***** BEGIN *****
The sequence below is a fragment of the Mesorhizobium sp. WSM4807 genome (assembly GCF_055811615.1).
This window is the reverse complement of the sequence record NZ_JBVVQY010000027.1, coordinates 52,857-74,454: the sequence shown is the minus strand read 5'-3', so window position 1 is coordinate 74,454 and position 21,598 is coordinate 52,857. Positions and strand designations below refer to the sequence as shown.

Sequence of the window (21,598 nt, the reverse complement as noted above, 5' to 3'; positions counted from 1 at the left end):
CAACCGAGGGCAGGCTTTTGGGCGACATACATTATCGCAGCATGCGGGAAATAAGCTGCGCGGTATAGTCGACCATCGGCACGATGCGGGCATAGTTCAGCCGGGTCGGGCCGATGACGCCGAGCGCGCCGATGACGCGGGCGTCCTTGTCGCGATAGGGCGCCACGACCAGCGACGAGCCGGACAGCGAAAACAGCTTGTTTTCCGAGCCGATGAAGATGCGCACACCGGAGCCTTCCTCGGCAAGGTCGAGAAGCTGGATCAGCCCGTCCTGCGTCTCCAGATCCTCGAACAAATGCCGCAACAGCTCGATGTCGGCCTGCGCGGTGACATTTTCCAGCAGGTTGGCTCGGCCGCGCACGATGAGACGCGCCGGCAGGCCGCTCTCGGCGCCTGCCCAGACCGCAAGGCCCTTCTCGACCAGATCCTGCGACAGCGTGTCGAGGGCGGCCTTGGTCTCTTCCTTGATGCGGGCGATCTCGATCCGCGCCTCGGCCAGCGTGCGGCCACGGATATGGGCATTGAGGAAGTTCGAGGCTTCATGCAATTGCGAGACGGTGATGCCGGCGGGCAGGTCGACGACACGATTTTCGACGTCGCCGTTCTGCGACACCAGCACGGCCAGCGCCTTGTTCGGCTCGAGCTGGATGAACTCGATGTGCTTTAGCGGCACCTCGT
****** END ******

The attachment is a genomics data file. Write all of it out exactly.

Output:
The sequence below is a fragment of the Mesorhizobium sp. WSM4807 genome (assembly GCF_055811615.1).
This window is the reverse complement of the sequence record NZ_JBVVQY010000027.1, coordinates 52,857-74,454: the sequence shown is the minus strand read 5'-3', so window position 1 is coordinate 74,454 and position 21,598 is coordinate 52,857. Positions and strand designations below refer to the sequence as shown.

Sequence of the window (21,598 nt, the reverse complement as noted above, 5' to 3'; positions counted from 1 at the left end):
CAACCGAGGGCAGGCTTTTGGGCGACATACATTATCGCAGCATGCGGGAAATAAGCTGCGCGGTATAGTCGACCATCGGCACGATGCGGGCATAGTTCAGCCGGGTCGGGCCGATGACGCCGAGCGCGCCGATGACGCGGGCGTCCTTGTCGCGATAGGGCGCCACGACCAGCGACGAGCCGGACAGCGAAAACAGCTTGTTTTCCGAGCCGATGAAGATGCGCACACCGGAGCCTTCCTCGGCAAGGTCGAGAAGCTGGATCAGCCCGTCCTGCGTCTCCAGATCCTCGAACAAATGCCGCAACAGCTCGATGTCGGCCTGCGCGGTGACATTTTCCAGCAGGTTGGCTCGGCCGCGCACGATGAGACGCGCCGGCAGGCCGCTCTCGGCGCCTGCCCAGACCGCAAGGCCCTTCTCGACCAGATCCTGCGACAGCGTGTCGAGGGCGGCCTTGGTCTCTTCCTTGATGCGGGCGATCTCGATCCGCGCCTCGGCCAGCGTGCGGCCACGGATATGGGCATTGAGGAAGTTCGAGGCTTCATGCAATTGCGAGACGGTGATGCCGGCGGGCAGGTCGACGACACGATTTTCGACGTCGCCGTTCTGCGACACCAGCACGGCCAGCGCCTTGTTCGGCTCGAGCTGGATGAACTCGATGTGCTTTAGCGGCACCTCGT